South Australian Brewing, Malting & Wine & Spirit Co., emerging in 1888 from amalgamating Edwin Smith’s Kent Town and William Knox Simms’ West End breweries and the wine and spirit business of Rounsevell & Simms, was a major development in the brewing industry. South Australian Brewing, Malting & Wine & Spirit Co. listed on the stock exchange of Adelaide. It sold the wine and spirit business to two Adelaide wine merchants, A.E. & F. Tolley and Milne & Co. in 1893 and became South Australian Brewing Co. Ltd. The new company bought breweries in Laura and Port Augusta in 1893 and closed them in 1893 and 1898. Walkerville Co-operative Brewing Co. Ltd, originally operating at Walkerville, took over the Torrenside Brewery at Thebarton (established in 1886 by the Ware brothers) in 1898. Walkerville Coop was to become South Australian Brewing's main competitor. Lion Brewery in North Adelaide was the other major competitor, but it ceased brewing in 1914. Other smaller breweries were finding it increasingly difficult to survive. Poor brewing practices, competition from larger city breweries that took advantage of the expanding railway system, the Beer Duty Act 1894 which exacted a duty of two pence per imperial gallon (2d/4.5L), and, following federation, brewer’s licences and regulations associated with the commonwealth government’s Beer Excise Act 1901 resulted in more brewery closures in the city, suburbs and country.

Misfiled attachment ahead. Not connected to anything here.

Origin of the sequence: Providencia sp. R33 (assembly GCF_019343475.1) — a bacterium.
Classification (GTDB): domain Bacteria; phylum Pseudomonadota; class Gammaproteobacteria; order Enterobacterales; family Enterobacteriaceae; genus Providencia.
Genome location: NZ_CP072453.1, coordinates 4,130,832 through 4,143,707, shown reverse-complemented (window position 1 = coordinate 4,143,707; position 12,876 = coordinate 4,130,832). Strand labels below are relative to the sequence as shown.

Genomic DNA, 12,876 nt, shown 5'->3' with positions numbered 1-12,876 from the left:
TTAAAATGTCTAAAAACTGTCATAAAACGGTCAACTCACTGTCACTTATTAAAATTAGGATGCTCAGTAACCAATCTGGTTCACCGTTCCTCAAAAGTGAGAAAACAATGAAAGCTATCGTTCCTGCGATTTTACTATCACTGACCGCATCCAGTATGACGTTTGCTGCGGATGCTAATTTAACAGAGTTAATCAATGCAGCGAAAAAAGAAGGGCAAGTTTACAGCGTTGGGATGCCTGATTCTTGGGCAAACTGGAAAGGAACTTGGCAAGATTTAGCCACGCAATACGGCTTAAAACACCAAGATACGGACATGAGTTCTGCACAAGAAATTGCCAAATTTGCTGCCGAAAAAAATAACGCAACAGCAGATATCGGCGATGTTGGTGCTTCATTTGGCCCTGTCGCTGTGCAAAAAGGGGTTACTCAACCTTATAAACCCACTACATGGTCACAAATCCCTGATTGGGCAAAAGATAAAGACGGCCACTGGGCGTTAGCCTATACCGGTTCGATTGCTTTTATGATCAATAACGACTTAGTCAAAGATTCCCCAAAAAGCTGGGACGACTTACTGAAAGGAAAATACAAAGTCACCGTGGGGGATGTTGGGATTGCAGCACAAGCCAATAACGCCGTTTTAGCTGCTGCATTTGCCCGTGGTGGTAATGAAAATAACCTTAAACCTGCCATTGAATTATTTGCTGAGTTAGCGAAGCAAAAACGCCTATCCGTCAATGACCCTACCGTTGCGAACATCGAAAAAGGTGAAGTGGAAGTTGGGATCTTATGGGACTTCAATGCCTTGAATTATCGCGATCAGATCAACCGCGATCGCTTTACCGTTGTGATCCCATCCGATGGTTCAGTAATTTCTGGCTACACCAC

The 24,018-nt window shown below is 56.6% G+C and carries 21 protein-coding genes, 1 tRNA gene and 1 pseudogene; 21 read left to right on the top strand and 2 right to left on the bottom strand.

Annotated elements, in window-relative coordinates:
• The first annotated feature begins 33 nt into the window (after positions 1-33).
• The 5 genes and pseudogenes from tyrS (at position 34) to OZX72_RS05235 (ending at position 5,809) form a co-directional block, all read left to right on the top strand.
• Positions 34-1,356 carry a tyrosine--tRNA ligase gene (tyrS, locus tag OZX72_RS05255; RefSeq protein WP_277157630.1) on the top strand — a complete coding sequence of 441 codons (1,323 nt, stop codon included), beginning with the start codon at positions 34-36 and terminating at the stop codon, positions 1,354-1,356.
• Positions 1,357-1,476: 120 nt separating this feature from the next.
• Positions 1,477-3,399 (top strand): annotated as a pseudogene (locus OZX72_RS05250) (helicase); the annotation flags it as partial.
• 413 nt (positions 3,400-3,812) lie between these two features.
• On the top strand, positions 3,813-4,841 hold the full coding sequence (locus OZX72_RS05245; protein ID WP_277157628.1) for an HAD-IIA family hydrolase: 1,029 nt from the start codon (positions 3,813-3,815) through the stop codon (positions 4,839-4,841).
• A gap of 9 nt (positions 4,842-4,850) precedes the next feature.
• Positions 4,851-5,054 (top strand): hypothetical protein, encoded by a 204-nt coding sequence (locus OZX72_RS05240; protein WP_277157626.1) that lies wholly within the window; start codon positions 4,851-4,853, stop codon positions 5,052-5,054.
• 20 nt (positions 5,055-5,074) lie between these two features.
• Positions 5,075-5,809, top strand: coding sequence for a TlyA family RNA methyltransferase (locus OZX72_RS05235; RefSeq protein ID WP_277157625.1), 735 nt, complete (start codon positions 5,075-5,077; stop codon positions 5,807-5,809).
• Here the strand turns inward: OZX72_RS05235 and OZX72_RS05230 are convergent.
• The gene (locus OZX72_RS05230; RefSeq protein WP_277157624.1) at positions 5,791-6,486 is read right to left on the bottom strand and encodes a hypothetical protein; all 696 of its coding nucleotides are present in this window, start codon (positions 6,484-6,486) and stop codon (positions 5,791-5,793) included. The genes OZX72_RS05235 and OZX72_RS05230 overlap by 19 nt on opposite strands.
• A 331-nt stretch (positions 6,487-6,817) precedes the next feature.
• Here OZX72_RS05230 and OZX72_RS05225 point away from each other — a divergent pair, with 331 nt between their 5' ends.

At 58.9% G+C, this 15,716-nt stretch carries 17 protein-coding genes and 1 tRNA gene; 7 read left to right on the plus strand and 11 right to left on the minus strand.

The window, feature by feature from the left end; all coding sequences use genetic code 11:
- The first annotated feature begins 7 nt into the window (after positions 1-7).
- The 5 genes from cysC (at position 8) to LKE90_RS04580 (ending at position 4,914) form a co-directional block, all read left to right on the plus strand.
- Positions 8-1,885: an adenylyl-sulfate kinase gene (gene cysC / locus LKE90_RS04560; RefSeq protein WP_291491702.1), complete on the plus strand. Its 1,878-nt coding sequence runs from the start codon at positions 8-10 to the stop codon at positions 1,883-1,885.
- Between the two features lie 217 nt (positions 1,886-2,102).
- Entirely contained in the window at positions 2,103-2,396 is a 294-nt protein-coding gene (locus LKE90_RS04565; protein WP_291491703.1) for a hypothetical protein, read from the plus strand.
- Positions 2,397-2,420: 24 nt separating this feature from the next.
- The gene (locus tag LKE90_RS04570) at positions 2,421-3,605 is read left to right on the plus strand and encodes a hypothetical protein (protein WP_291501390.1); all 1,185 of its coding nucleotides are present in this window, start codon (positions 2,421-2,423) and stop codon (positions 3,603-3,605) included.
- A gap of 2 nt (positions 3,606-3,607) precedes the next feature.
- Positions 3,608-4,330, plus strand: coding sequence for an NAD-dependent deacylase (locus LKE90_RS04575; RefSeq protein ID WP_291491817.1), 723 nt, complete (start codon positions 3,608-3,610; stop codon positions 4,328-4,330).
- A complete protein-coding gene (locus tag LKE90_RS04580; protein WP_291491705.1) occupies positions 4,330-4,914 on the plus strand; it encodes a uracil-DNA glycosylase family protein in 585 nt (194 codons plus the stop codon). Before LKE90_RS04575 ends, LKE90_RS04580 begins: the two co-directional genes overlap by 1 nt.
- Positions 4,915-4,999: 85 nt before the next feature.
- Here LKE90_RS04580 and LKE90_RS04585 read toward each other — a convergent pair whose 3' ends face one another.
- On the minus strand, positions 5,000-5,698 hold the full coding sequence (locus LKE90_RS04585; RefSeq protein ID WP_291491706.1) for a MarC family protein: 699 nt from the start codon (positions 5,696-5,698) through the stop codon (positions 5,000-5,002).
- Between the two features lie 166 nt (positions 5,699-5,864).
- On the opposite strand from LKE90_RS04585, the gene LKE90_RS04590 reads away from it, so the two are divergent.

with solid investment, enterprises, philanthropy and networking

George Brookman's gold bonanza followed by contributing to politics and philanthrophy

Amid economic uncertainty, George Brookman became a sharebroker and financial agent in 1890-96. His skill and hold on the best leases on Kalgoorlie’s “golden mile" meant his Coolgardie Gold Mining and Prospecting Co. was voluntarily liquidated in 1898 with a capital of £9,275,750. Brookman continued links with several companies, became a conservative Legislative Council member and, as a philanthropist, gave £15,000 to the South Australian School of Mines and Industries.

Adelaide stock exchange investors cash in from mining interstate from late 1890s to 1928

South Australia's longest mining based boom lasted from the late 1890s until 1928 – but the source of the boom was in New South Wales and Western Australia. South Australians had started investing in mining at Kapunda, Burra, Moonta and Wallaroo in the 1840s. Adelaide Stock Exchange and its local investors enjoyed a mining boom when silver, lead and zinc were discovered at Broken Hill in 1883. Ten years later, gold was discovered at Coolgardie and Kalgoorlie in 1893.